People caring for a relative with dementia need more understanding from local health authorities and less inflexibility over assessments.
So says leading charity, Alzheimer Scotland, which this week commented on complaints about a lack of support from NHS Borders for local carers.
The charity’s comments came after Peebles resident, Monica Subrique, highlighted one case, in a letter to The Southern, of a friend’s struggle to look after her elderly father who suffers from both dementia and double incontinence.
She explained:“They have tried a number of products to manage this and support him, but by far the most beneficial were the pull-up type pads.
“However, following a continence assessment by NHS Borders, it turned out they refused to supply these, telling her that she would have to use the much harder to use, but cheaper, folding nappy-type pad.
“It seems NHS Borders would rather people with dementia struggled and were made to experience indignity and needless restraint, rather than pay to supply this resource.”
Alzheimer Scotland believes what is needed is more understanding of the particular and inevitable challenges that dementia always brings.
A spokesperson for the charity said: “The presence of a dementia should always tell any professional that this is a very special situation for both the individual and their carers, and that means special room has to be given in any assessment and in any outcome.
“Dementia changes nearly everything and if it has not been properly factored into an assessment then the assessment is incomplete and frankly wrong.”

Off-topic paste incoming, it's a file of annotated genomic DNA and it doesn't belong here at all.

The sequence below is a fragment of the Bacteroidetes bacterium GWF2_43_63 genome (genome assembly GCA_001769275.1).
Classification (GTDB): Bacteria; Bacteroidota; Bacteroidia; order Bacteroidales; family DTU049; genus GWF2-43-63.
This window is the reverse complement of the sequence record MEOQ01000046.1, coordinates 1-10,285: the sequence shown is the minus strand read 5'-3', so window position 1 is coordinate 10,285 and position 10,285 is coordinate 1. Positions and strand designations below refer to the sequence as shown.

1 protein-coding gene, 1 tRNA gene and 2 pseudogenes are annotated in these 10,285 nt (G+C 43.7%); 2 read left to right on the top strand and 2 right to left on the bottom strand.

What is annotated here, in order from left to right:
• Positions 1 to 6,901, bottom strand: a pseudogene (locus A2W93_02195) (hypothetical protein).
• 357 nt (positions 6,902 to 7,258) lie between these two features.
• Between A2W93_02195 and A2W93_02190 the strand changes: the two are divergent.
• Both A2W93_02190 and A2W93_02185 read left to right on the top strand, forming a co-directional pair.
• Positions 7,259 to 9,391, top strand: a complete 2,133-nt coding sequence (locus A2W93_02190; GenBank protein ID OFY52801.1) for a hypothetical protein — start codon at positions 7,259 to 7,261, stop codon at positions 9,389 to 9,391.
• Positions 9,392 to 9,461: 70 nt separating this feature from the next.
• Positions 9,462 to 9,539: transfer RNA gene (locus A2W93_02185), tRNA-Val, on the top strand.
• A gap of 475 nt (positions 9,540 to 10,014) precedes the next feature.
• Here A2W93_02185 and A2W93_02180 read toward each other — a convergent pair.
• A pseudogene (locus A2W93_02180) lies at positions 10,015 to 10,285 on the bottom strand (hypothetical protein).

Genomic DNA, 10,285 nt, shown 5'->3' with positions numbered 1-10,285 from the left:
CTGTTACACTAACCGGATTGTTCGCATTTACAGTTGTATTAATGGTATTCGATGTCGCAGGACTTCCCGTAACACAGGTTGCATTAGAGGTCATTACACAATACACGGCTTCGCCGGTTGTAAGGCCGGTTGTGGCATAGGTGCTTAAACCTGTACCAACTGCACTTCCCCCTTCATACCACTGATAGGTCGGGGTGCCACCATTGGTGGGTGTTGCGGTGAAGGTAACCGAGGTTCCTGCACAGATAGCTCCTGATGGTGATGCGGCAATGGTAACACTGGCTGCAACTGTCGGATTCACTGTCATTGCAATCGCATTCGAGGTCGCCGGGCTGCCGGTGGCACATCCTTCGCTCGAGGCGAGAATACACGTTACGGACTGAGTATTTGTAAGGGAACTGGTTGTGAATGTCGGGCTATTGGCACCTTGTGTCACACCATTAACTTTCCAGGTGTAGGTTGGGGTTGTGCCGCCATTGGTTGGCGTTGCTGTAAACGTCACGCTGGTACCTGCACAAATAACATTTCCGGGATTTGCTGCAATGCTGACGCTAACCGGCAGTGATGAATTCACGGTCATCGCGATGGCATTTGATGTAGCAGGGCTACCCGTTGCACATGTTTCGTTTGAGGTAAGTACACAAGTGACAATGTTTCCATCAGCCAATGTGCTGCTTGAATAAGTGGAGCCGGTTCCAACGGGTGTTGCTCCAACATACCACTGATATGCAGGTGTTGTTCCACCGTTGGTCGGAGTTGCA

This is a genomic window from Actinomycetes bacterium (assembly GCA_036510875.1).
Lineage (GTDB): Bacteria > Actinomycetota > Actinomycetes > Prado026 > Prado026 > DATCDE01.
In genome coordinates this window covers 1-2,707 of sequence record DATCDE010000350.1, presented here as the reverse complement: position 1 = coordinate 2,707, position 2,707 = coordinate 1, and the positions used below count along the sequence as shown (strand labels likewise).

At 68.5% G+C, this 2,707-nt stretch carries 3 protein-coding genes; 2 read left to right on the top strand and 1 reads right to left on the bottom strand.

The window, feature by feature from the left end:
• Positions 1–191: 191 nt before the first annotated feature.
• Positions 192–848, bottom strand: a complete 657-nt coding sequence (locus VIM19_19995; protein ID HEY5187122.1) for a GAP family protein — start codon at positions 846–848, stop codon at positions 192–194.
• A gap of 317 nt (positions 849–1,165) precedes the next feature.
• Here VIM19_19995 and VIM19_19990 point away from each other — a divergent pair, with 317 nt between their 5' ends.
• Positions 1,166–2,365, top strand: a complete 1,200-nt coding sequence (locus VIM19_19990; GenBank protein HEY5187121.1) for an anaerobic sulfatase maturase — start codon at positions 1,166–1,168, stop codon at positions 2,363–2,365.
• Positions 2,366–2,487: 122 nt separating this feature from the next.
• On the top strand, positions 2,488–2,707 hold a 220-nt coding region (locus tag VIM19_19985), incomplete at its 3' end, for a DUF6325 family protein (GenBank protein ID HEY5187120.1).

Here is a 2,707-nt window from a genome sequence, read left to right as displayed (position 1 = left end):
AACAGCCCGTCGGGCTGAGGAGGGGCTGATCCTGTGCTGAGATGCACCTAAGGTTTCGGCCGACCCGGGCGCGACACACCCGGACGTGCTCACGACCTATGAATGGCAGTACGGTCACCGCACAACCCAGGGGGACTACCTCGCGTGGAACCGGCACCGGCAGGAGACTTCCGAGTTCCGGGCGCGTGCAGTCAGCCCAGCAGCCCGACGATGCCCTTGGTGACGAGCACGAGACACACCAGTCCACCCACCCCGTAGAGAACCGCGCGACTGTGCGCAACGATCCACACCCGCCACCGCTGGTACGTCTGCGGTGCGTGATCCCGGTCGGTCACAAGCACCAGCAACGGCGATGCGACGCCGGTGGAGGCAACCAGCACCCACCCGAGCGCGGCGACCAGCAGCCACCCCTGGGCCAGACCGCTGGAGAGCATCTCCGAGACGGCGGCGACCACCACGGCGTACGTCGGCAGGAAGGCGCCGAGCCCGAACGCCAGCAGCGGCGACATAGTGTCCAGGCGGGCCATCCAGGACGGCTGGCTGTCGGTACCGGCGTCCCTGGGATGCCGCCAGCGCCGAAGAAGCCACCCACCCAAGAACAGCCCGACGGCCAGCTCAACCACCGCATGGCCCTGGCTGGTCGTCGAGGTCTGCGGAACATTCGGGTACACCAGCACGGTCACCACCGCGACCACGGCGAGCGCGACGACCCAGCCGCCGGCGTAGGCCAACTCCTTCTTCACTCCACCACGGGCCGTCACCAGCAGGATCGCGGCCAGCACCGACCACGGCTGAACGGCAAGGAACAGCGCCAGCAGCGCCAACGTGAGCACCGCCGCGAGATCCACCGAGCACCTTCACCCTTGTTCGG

However, NHS Borders director of nursing and midwifery, Evelyn Rodger, said that although the authority’s incontinence service was often asked to supply pull-up type pants, these were not necessarily the most clinically appropriate product for the patient, according to the assessed criteria.
And she confirmed that pull- ups will not be provided to patients experiencing frequent and/or heavy incontinence as more clinically-appropriate products are offered in such cases.
The nursing director added: “We are happy to discuss with individuals any concerns they may have in relation to the incontinence products recommended.”
But Alzheimer Scotland says managing incontinence at home is a huge challenge.
The charity spokesperson added:“When you think this is being undertaken by a husband or wife who may themselves be physically less able and caring 24/7 for someone who is confused and very ill, this hardly seems a time to be sticking to the rule book.
“In terms of cost, helping carers to care is the most cost-effective investment for the NHS – that absolutely needs to feature in any decision.”